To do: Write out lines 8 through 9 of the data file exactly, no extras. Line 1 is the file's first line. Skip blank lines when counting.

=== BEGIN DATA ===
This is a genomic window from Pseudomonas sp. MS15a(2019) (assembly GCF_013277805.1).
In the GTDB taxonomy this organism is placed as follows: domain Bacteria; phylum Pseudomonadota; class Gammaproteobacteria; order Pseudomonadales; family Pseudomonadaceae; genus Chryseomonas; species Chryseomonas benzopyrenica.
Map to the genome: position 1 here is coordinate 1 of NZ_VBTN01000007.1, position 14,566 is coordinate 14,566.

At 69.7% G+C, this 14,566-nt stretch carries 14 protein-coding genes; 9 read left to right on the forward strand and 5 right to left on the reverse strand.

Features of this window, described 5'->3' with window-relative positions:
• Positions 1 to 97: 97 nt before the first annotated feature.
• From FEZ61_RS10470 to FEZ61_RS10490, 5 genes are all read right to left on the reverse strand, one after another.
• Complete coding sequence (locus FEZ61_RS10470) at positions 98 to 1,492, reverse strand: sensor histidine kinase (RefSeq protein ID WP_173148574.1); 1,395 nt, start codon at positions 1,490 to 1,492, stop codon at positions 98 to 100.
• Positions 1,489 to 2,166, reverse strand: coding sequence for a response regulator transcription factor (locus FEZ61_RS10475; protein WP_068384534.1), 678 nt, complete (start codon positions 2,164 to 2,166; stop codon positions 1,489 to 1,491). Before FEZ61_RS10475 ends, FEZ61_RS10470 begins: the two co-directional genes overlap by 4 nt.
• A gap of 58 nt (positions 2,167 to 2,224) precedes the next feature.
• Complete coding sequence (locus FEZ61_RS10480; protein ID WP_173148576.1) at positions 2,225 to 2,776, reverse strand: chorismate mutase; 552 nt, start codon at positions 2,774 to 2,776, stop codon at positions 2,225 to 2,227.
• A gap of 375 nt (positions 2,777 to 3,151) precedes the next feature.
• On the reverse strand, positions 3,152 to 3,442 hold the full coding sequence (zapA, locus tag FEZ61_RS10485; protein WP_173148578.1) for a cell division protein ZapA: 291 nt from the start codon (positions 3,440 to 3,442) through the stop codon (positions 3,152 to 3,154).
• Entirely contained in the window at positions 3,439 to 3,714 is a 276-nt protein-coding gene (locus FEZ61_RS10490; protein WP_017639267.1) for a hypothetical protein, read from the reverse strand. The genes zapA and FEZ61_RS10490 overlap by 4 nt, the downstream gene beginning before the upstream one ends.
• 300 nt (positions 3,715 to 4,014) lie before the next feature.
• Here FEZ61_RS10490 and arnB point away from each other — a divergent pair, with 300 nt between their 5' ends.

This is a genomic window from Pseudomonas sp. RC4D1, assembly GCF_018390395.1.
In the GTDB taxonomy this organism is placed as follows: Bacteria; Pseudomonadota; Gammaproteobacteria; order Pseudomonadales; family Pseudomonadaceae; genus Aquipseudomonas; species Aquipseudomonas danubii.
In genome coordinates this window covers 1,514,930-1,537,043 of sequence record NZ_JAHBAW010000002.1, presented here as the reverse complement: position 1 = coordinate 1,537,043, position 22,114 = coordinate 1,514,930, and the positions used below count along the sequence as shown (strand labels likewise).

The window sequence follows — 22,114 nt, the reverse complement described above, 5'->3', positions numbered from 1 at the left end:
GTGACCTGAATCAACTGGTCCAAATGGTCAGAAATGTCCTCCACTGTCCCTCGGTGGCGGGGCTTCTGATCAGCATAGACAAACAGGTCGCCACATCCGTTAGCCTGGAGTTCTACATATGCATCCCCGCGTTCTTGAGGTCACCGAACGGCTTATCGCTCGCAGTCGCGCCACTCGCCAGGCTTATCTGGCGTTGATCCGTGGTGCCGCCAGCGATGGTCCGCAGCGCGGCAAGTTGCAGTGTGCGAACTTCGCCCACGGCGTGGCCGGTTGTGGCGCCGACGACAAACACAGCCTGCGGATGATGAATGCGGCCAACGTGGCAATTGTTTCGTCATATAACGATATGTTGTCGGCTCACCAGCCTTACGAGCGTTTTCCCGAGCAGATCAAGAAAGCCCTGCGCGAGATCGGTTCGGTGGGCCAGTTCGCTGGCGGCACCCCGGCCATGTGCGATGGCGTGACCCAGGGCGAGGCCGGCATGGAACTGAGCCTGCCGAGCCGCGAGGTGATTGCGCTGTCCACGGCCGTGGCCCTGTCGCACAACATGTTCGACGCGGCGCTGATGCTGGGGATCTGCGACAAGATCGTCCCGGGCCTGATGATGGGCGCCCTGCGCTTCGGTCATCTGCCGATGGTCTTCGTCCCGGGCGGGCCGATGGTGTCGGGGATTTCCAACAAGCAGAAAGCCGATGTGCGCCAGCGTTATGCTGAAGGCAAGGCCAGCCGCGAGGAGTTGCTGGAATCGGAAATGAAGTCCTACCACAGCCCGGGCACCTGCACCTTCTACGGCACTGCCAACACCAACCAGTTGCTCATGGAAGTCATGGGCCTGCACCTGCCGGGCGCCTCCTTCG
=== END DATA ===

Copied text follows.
• Complete coding sequence (locus FEZ61_RS10470) at positions 98 to 1,492, reverse strand: sensor histidine kinase (RefSeq protein ID WP_173148574.1); 1,395 nt, start codon at positions 1,490 to 1,492, stop codon at positions 98 to 100.
• Positions 1,489 to 2,166, reverse strand: coding sequence for a response regulator transcription factor (locus FEZ61_RS10475; protein WP_068384534.1), 678 nt, complete (start codon positions 2,164 to 2,166; stop codon positions 1,489 to 1,491). Before FEZ61_RS10475 ends, FEZ61_RS10470 begins: the two co-directional genes overlap by 4 nt.